It could be argued that the original inspiration for the Crown Victoria was the Lincoln XL-500 fully operational show car done by Bill Schmidt and Elwood Engel for Ford's 50th Anniversary in 1953. It had an all-fiberglass scarlet body and an all-glass (or Plexiglas) roof with a tiara of stainless steel.
It could also be argued that the immediate inspiration for Ford's Crown Victoria was the Mystere. This was a non-running fiberglass styling study/show car that went completely into the astrals and back to incorporate numerous styling cues for 1955 and later FoMoCo production cars -- but in far more extreme versions than ever made it to anyone's driveway. Joe Oros, who worked for George Walker's outside styling group at the time and later became director of Ford styling, claims that the Mystere did not directly inspire production automobiles. Oros contends there were a number of styling "themes" being developed at the time that were carried out on the Mystere, as well as on many production automobiles.
Red and white was a popular color choice for the
1955 Ford Fairlane Crown Victoria.
Some of the stylists who worked on the Mystere were Bill Boyer, L. David Ash, Frank Hershey, and John Najjar. They were all experimenting with styling themes that would appear on a number of advanced designs and production automobiles. The 1955 Fords were done under Frank Hershey, who was fired by George Walker as soon as he took over Ford's growing styling department in 1955. Assisting Hershey were Bob Maguire and Damon Woods, both now deceased, and John Najjar and Art Querfeld, both now retired in Florida.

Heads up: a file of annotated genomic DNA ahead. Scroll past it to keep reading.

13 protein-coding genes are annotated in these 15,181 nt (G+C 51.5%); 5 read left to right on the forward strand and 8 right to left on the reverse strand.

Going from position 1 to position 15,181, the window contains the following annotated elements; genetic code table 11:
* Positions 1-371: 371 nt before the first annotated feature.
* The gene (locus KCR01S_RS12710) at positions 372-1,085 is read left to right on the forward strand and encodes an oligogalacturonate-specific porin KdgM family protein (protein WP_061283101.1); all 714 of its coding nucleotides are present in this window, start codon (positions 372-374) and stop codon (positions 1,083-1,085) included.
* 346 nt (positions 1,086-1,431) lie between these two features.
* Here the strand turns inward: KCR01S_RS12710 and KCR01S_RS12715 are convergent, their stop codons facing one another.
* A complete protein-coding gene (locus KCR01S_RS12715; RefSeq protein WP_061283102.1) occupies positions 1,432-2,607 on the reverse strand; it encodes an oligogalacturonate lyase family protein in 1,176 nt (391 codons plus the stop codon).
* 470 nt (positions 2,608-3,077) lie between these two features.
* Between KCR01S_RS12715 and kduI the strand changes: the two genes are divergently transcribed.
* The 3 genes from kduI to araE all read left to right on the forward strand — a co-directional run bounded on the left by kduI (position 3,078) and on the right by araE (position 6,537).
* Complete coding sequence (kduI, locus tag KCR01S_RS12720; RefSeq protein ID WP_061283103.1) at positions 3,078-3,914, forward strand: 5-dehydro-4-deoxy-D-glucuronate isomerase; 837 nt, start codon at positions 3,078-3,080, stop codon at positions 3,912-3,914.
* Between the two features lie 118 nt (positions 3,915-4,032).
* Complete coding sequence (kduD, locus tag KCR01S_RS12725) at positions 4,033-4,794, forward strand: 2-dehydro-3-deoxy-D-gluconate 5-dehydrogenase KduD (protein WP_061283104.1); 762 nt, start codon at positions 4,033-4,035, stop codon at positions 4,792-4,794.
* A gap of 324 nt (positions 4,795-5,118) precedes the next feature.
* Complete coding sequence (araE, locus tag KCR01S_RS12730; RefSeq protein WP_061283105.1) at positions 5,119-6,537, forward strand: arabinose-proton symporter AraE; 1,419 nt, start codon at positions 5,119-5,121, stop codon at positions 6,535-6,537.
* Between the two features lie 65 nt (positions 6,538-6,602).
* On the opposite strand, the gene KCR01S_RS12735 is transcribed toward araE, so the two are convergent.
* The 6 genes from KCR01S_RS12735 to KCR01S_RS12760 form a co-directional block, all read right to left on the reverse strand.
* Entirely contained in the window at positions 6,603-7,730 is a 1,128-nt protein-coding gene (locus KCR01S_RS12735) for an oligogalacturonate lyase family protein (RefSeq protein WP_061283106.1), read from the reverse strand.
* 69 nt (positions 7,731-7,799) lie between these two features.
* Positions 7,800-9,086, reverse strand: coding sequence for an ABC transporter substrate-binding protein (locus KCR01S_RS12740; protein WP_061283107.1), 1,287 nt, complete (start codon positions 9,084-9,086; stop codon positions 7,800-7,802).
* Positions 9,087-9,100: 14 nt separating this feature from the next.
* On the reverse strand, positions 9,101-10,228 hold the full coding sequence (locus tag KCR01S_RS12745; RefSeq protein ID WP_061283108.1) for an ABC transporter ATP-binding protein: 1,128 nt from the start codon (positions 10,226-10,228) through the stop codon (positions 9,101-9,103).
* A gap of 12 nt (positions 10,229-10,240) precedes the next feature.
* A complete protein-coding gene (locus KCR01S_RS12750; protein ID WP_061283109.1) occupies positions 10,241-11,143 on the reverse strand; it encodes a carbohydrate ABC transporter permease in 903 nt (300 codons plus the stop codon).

Interiors were done primarily by the late L. David Ash, whose claim to fame was the peek-a-boo transparent top first seen on the 1954 Ford Skyliner and Mercury Sun Valley. Ash should also be credited with the famous V-spear (or "check mark") body-side chrome, which was executed on both the Mystere and production Fords.
Ford stylist John Najjar repeated the peek-a-boo theme on the '54 Ford "Astra-Dial Control Panel," which was continued on the '55s, although the speedometer was slightly flattened to reduce reflections in the windshield. The base of the Astra-Dial carried turn-signal arrows, idiot lights for generator and oil pressure, and gauges for fuel and engine temperature. MagicAire heater, radio, and clock were set in three large circles in the center of the dash. A stem-wind clock was standard on Fairlanes, an electric clock optional. Both the heater/ventilator and radio controls took some getting used to.
According to the late Dave Ash, who had as much to do with the Crown Victoria as anybody, the model began life in 1953 as a full-size clay with a "noticeably lower roofline and more sloped rear roof than the standard Victoria hardtop." It originally carried the name "Special Victoria."
Among a group of young product planners who dazzled engineers and management with this car was Donald E. Petersen, who in later years would become President of Ford Motor Company and then Chairman of the Board. Petersen convinced management that a car with a low roof profile could be built without sacrificing interior headroom.
Just prior to this project, Ash had developed the Plexiglas roof concept for the '54 Ford. From there, he was assigned the task of participating in the full-size clay modeling of the 1955 Special Victoria. Ash then became a key figure in working out the details of the "Crown" and the Plexiglas top on the 1955 (though he never did take full credit for the design). Art Querfeld did most of the Crown Vic's unique interior trim design.
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